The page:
The last rooms we observe before exiting the building are the servants’ quarters in the lower level of the building. I was especially moved when I saw the servants’ dining room where we were informed that the servants of the household were served by other servants. As I stood observing the servants’ dining room, I thought of Luke 12:37 (Amplified Bible):

Blessed (happy, fortunate, and to be envied) are those servants whom the master finds awake and alert and watching when he comes. Truly I say to you, he will gird himself and have them recline at table and will come and serve them!

That particular verse I make reference to in another musical composition:

The Servant’s Song: My Eyes Are Only on You


My eyes are only on you.

My eyes are only on you.

All that you tell me that I will do.

I offer my life; I give it to you,

For my eyes are only on you.


As the eyes of a servant look to the hands of His Lord,

As the ears of a servant know so well his master’s voice,

So my mind stays focused to watch and learn how you move.

Create in me a servant’s heart; teach me to serve in love.


My eyes are only on you.

My eyes are only on you.

All that you tell me that I will do.

I offer my life; I give it to you,

For my eyes are only on you.


As I continue to wait upon my Master and Lord,

I will quickly obey and gladly submit to His will.

I fulfill my calling as I watch and wait to see

When He bids me to the wedding feast, and He will wait on me.


My eyes are only on you.

My eyes are only on you.

All that you tell me that I will do.

I offer my life; I give it to you,

For my eyes are only on you.

As one who enjoys preparing and serving meals, I also appreciate dining at fine restaurants. In many instances, one must make reservations ahead of time to be assured that your party and you will be able to eat at the time that you would like. The idea of making reservations or having a place “reserved” for you, brought to mind this poem:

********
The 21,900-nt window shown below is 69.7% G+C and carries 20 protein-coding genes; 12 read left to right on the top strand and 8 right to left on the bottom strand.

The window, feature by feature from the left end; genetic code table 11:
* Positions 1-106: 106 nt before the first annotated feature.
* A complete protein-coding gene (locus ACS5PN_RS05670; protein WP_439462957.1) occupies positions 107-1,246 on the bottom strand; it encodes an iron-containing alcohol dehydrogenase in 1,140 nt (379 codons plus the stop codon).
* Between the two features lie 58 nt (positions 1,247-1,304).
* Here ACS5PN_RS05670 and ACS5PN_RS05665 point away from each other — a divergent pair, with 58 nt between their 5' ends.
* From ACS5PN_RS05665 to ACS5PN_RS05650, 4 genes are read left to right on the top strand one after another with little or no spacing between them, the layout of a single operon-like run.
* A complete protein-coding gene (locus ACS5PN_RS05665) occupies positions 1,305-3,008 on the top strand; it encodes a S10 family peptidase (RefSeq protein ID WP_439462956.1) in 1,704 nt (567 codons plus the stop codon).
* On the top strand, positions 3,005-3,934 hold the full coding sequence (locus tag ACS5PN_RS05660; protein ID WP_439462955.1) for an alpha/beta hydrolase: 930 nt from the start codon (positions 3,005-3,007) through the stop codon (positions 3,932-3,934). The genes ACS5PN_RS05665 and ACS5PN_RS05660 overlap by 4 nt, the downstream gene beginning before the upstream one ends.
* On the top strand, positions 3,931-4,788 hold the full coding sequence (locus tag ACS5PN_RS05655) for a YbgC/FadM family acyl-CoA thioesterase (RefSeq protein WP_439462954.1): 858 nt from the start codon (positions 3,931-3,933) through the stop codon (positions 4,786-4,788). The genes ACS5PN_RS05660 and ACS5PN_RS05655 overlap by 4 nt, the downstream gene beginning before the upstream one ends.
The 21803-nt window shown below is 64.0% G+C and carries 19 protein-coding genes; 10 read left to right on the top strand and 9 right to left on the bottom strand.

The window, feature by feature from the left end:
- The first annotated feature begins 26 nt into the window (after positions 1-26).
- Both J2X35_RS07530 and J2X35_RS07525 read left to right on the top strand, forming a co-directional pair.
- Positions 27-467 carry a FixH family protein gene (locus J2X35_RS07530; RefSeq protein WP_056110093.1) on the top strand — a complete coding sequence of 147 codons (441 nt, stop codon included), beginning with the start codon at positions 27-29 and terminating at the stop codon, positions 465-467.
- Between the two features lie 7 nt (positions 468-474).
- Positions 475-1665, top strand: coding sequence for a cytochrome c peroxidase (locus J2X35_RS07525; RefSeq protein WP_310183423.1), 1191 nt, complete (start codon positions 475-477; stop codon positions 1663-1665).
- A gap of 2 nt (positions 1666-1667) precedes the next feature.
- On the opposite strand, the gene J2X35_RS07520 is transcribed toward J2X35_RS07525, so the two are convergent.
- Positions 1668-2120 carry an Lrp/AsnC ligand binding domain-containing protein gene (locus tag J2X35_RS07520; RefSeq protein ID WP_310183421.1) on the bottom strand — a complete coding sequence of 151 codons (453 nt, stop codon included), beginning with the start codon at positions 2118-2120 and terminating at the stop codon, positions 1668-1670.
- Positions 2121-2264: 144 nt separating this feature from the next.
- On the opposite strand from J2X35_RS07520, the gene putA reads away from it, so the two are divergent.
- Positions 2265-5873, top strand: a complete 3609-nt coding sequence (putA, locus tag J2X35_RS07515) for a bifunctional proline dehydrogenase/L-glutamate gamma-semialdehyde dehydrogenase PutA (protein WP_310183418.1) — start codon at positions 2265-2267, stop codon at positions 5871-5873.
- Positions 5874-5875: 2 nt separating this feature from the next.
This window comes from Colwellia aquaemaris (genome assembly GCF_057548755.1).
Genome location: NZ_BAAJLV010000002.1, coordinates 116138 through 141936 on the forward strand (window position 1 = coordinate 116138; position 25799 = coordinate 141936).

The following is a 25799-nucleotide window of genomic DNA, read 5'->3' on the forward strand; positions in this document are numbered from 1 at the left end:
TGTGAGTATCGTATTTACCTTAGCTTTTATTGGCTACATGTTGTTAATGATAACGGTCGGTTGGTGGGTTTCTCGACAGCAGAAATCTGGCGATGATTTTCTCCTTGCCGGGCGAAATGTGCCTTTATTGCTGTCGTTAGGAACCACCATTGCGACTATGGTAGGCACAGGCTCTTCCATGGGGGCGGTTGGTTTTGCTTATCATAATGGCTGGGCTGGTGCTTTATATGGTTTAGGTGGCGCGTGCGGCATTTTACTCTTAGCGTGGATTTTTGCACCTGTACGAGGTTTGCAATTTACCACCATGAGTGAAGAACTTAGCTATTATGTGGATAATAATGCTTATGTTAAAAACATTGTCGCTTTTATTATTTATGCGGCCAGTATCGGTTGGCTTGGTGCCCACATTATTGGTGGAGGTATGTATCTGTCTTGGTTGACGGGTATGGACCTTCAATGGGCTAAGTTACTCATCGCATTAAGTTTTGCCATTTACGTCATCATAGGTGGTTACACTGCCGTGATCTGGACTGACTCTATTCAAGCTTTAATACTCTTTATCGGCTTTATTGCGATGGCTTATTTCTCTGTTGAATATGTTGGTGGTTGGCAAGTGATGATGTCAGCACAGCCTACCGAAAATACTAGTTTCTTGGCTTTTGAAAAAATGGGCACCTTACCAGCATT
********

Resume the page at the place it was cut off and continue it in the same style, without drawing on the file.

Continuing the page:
Blessed be the God and Father of our Lord Jesus Christ,

who according to His abundant mercy has begotten us again

to a living hope through the resurrection of Jesus Christ from the dead,


to an inheritance incorruptible and undefiled and that does not fade away,

reserved in heaven for you,


1 Peter 1:3-4



To know intimately the fullness of your grace,

To grasp the truest meaning of being “reserved”

For your glory: for your purpose I am preserved

To someday stand in your presence, face to face

With the Lord in the jeweled splendor of that place

Where those of every kindred, tribe and tongue shall hear

The voice sounding as though many waters are near;

To stand on the bema at the end of the race,

To apprehend living in the eternal now

When all the praises of the ages shall resound:

Every tongue shall confess and every knee shall bow.

Where sin once reigned, grace does now even more abound.

“I ‘reserved’ you, set you apart, for you are mine.

Beloved, this is ‘reserved’ for you—come and dine.”


The Verse of the Day, Revelation 3:20, and other related verses build our anticipation for the “Marriage Supper of the Lamb” which will be like no other dining experience known to humanity. Such a glorious occasion is the fulfillment of the invitation of the Lord Jesus Christ to “Come and Dine,” as Gary Chapman sings: